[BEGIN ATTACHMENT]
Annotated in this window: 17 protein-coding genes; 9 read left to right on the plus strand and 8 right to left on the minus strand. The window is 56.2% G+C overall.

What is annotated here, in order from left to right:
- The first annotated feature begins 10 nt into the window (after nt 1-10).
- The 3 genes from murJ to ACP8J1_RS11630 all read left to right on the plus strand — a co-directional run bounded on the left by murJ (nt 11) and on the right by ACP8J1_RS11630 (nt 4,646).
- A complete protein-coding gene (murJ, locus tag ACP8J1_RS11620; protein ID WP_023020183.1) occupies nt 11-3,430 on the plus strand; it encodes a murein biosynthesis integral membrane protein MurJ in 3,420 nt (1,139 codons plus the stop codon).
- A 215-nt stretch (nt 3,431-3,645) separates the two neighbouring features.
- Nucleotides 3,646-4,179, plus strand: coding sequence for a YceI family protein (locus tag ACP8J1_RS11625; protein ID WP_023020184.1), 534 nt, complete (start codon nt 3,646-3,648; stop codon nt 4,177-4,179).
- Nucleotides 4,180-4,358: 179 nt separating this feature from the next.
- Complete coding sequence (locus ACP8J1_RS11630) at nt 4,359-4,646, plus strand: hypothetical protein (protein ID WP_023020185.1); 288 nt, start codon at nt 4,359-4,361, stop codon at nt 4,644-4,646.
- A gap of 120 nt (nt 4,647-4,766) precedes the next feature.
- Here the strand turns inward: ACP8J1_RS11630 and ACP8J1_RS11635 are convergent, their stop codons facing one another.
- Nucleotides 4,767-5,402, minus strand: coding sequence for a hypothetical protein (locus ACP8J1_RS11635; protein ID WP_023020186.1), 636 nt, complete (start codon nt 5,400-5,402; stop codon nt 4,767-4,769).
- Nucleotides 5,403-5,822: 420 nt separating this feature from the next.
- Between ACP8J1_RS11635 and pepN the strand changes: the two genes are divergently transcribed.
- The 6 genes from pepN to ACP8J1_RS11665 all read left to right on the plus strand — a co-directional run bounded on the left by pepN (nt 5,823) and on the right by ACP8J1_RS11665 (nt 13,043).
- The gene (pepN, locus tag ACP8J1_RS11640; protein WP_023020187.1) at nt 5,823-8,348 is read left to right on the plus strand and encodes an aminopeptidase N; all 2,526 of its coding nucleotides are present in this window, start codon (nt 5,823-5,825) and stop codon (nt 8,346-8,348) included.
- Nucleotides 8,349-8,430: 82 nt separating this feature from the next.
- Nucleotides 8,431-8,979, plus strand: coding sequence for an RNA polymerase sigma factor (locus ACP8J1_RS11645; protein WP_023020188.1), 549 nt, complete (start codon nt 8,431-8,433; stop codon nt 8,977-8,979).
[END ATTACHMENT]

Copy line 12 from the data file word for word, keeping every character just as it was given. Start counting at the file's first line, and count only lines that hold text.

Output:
- Nucleotides 4,767-5,402, minus strand: coding sequence for a hypothetical protein (locus ACP8J1_RS11635; protein ID WP_023020186.1), 636 nt, complete (start codon nt 5,400-5,402; stop codon nt 4,767-4,769).